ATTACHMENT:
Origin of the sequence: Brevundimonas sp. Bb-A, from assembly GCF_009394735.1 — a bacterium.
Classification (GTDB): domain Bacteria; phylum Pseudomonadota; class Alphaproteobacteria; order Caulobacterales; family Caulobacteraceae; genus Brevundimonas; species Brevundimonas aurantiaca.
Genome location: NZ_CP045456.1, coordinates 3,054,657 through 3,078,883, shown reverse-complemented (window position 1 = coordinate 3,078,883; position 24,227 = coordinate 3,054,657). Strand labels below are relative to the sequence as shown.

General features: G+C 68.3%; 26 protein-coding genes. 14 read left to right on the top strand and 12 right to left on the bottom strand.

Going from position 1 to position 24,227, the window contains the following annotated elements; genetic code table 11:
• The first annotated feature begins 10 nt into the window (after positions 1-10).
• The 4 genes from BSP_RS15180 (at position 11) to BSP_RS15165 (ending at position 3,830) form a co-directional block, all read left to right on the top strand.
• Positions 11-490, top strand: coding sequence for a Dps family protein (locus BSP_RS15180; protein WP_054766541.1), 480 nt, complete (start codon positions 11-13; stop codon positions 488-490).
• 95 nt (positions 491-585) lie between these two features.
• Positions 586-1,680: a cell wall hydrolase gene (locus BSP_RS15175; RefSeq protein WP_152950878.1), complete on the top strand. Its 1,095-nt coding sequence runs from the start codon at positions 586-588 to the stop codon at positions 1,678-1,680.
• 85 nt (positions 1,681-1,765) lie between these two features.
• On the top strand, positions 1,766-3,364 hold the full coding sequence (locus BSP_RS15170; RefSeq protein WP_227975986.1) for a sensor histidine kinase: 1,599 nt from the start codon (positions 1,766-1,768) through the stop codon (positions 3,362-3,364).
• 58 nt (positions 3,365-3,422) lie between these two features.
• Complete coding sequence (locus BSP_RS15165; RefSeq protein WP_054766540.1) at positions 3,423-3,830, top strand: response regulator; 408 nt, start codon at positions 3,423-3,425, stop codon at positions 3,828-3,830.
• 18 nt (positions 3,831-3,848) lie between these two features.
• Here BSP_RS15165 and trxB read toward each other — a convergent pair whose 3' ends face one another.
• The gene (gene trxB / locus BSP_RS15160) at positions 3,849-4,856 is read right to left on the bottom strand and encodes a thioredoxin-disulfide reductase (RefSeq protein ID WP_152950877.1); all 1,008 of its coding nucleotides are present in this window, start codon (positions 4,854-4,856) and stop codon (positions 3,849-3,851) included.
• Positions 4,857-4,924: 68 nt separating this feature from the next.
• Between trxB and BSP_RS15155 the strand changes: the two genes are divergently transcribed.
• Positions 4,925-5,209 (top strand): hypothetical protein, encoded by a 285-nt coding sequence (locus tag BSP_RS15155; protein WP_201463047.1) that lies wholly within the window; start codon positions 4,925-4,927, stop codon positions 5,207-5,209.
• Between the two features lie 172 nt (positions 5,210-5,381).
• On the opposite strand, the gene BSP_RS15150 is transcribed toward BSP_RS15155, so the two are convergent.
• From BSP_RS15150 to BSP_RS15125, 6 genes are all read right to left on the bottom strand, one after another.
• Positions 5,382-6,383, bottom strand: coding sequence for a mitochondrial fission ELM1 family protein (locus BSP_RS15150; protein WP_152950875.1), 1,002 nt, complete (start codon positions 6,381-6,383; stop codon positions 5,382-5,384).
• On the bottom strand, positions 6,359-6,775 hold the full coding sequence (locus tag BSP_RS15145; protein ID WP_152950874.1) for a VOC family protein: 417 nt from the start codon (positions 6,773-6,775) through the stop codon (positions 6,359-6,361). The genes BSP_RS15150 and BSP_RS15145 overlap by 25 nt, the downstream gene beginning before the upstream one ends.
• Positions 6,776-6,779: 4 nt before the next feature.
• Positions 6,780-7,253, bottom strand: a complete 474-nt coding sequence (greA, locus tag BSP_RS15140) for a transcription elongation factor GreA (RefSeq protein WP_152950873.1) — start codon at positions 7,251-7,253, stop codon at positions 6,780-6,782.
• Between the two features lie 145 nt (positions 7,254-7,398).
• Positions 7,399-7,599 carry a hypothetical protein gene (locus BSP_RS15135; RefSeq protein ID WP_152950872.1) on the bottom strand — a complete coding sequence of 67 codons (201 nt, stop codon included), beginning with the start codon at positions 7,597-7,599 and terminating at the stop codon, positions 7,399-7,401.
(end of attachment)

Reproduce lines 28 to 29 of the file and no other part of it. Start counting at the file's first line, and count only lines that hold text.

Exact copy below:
• Between the two features lie 145 nt (positions 7,254-7,398).
• Positions 7,399-7,599 carry a hypothetical protein gene (locus BSP_RS15135; RefSeq protein ID WP_152950872.1) on the bottom strand — a complete coding sequence of 67 codons (201 nt, stop codon included), beginning with the start codon at positions 7,597-7,599 and terminating at the stop codon, positions 7,399-7,401.